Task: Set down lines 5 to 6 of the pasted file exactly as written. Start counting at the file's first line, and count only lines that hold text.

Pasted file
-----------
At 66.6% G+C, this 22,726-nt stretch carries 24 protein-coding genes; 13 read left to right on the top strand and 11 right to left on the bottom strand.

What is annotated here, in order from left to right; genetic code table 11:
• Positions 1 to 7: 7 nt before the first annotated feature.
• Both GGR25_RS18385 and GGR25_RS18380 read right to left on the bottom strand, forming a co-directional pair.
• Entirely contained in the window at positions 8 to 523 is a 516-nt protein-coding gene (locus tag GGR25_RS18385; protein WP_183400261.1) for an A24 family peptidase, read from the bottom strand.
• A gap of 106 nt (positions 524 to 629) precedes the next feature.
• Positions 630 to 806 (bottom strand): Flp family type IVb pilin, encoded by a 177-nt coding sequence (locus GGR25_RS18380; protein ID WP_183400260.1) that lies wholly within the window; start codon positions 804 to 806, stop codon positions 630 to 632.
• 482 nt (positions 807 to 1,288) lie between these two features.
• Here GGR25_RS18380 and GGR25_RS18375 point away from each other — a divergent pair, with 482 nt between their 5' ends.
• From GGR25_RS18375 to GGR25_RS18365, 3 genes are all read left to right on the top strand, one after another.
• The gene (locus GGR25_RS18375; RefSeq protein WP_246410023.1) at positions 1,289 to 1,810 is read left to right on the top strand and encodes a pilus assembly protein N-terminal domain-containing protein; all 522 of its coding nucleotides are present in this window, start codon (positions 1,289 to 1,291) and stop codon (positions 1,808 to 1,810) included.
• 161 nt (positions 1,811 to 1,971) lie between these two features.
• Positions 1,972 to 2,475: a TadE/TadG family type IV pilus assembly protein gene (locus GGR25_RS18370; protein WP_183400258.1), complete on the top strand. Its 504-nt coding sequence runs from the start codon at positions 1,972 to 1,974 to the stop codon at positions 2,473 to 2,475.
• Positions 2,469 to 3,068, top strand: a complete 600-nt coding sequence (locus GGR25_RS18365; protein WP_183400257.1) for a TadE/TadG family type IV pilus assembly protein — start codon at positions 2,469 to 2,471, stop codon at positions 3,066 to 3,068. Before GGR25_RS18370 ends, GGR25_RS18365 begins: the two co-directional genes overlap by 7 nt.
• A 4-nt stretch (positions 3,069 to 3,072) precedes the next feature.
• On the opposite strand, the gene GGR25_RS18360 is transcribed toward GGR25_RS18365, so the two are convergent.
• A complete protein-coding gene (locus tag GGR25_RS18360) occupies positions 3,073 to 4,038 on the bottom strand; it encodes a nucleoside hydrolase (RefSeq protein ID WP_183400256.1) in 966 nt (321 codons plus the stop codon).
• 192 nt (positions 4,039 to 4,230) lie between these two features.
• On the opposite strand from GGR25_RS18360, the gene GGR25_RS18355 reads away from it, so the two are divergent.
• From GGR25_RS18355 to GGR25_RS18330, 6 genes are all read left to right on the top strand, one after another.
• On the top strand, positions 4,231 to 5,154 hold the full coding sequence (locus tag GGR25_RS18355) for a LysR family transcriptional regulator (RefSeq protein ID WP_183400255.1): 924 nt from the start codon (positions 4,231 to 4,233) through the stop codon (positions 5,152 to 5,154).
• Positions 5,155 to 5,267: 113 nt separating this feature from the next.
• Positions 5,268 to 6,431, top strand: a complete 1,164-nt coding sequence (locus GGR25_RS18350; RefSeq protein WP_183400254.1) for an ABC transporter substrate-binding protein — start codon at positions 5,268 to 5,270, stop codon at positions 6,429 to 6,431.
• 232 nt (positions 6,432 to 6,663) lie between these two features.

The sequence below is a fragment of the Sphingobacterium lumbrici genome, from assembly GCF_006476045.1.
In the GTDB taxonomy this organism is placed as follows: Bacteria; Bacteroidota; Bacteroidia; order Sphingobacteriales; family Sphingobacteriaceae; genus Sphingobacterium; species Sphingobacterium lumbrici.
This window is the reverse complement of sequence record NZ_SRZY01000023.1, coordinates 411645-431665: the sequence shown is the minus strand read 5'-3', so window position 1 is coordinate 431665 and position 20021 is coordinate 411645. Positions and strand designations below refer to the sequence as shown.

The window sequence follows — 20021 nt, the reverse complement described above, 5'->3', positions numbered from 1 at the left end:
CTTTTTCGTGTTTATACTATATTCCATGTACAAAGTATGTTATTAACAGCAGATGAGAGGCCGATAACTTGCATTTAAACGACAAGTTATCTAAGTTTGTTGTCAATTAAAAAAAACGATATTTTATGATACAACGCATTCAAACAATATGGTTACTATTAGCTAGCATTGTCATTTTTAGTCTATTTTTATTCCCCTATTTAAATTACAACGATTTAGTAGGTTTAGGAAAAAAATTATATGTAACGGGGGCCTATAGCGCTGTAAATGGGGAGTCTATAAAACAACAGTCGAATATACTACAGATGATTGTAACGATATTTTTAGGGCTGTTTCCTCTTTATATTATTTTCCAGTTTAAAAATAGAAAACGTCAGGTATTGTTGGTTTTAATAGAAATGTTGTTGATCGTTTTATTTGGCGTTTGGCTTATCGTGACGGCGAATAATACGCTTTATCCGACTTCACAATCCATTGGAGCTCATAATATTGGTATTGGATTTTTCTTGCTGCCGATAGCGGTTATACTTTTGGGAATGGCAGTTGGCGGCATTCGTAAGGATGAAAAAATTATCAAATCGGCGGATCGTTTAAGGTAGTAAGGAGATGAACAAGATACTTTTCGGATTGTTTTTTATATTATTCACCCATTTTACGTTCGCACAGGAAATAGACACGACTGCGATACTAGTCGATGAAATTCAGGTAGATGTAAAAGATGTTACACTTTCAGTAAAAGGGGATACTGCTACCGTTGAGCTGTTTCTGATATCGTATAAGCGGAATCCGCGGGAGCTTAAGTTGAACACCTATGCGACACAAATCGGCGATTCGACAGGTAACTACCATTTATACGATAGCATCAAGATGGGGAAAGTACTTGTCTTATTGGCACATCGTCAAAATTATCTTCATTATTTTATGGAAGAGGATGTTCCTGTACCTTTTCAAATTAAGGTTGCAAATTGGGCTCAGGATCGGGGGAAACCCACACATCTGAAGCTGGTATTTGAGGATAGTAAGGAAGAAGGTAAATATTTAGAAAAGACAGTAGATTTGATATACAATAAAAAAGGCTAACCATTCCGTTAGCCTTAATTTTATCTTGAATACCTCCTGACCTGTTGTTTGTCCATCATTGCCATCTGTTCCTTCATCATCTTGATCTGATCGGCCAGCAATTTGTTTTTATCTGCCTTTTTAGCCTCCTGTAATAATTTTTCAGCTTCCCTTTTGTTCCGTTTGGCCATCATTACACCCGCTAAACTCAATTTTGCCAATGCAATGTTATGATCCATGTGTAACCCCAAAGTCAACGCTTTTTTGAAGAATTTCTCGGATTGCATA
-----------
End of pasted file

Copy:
• Entirely contained in the window at positions 8 to 523 is a 516-nt protein-coding gene (locus tag GGR25_RS18385; protein WP_183400261.1) for an A24 family peptidase, read from the bottom strand.
• A gap of 106 nt (positions 524 to 629) precedes the next feature.